Is Your “Tour of Duty” Over In Your Current Job?

black business woman holding clipboard with colleague on backgro A tour of duty is not just for soldiers. Ben Casnocha, co-author of The Alliance: Managing Talent in the Networked Age, shares the idea that the phrase tour of duty can be a good way to look at an employer and employee relationship that has time-limited mutual commitments with focused goals and clear expectations that benefit both parties.

I recently saw Casnocha speak at The Ken Blanchard Companies’ 2015 Summit. He explained that a tour of duty was a modern day approach to engaging top talent who will innovate and take an organization to new heights. This approach goes hand in hand with an organization’s need to innovate—to embrace employees’ entrepreneurial instincts to do things differently and stretch beyond current thinking. Not only did this approach resonate with me personally, it also got me thinking about the coaching we do with our client leaders. In coaching, leaders often work with their coach on stretching for their next promotion; essentially, their next tour of duty.

Coaching and tour of duty concepts are both catalysts for growth—growth that catapults both employee and employer to new heights. It’s about lifetime employability versus lifetime employment.

Wondering if you could use some growth in your career? Start by answering these questions:

  • Are you stuck in the doldrums at work?
  • Do you have the right amount of demanding work that pushes you to stretch and learn?
  • Have you mastered the role you are currently serving and want more?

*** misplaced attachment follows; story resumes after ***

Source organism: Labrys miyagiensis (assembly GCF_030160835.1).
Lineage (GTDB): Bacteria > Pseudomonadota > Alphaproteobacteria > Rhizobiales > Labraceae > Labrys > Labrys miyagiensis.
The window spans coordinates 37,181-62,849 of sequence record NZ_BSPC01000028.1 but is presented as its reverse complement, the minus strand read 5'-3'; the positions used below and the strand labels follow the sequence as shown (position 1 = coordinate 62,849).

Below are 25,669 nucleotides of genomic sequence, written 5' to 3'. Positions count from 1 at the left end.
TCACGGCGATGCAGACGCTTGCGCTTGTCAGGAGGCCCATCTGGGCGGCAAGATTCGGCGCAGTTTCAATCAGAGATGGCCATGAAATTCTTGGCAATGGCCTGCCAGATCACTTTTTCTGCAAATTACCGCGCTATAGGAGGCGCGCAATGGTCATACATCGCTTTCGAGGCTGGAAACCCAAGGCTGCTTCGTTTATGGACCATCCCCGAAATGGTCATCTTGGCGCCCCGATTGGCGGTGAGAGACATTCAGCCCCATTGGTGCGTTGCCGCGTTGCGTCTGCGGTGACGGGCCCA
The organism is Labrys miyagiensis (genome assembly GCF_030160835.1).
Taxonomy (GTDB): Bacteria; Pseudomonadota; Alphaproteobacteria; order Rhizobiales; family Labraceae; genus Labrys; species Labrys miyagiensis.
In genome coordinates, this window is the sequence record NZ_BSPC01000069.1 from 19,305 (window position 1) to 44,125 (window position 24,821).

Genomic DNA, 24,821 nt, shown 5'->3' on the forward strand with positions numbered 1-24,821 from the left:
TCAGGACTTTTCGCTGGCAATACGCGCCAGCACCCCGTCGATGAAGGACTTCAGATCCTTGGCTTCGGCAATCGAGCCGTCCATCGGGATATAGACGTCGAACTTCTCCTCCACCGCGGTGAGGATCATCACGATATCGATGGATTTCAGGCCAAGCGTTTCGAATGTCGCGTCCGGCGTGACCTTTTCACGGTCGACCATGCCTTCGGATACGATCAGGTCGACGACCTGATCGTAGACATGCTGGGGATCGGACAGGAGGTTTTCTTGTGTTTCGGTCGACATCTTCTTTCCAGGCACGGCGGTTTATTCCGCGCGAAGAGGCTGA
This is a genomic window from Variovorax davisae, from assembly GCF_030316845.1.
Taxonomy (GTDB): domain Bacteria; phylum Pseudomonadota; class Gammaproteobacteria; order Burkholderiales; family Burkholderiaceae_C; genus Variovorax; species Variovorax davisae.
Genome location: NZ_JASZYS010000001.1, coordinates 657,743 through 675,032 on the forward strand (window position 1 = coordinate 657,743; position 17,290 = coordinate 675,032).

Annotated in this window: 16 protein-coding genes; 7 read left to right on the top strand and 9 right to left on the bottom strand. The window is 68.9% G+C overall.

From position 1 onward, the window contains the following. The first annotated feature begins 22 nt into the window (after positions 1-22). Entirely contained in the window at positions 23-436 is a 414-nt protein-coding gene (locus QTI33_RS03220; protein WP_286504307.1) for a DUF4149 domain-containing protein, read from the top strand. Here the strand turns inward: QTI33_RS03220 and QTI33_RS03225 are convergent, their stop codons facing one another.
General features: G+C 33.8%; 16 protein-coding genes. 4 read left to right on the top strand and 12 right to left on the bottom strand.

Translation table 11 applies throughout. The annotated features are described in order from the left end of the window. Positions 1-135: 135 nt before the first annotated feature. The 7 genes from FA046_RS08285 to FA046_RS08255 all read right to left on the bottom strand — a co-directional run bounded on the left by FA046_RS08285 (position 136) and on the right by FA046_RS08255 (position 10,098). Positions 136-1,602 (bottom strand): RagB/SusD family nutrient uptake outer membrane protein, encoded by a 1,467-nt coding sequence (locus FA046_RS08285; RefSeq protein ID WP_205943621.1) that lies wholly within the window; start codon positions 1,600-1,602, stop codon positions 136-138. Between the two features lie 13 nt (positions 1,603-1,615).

If you answered yes to any of these, you likely don’t need to do much additional analyzing—you know when it is time.

Now, move from acknowledgement to planning and discovery. Begin by having a conversation with your manager. You must position with your manager that you have a desire to discover your next role—it’s not going to come looking for you, so you need to take responsibility. A few things to consider:

  • Make a list of your strengths. What is your value contribution to the organization? What have you accomplished to be leveraged elsewhere in the company?
  • Get clarity on your passion. If you are not clear about what excites you in the field of work, spend time figuring it out. Look back over the last year and make a list of times when you were firing on all cylinders and loving the work you were doing. What was it?
  • Create options. Do you want to do the same job in a different area, or to be with different people? Is there a part of the organization that has a need not currently being served where you could add value? Should you look outside of the organization? Of course, organizations don’t want to see their top contributors leave. But it shouldn’t be a surprise when it happens if those contributors are not enabled to learn and grow.

What else would you recommend a leader do in discovering and finding their next tour of duty? What other resources or advice do you have for people who want to learn and grow?  I’d love to hear your thoughts on the topic.

About the Author

Joni WicklineJoni Wickline is Vice President, Professional Services with The Ken Blanchard Companies. You can read Wickline’s posts as a part of Coaching Tuesday here at Blanchard LeaderChat for ideas, research, and inspirations from the world of executive coaching.

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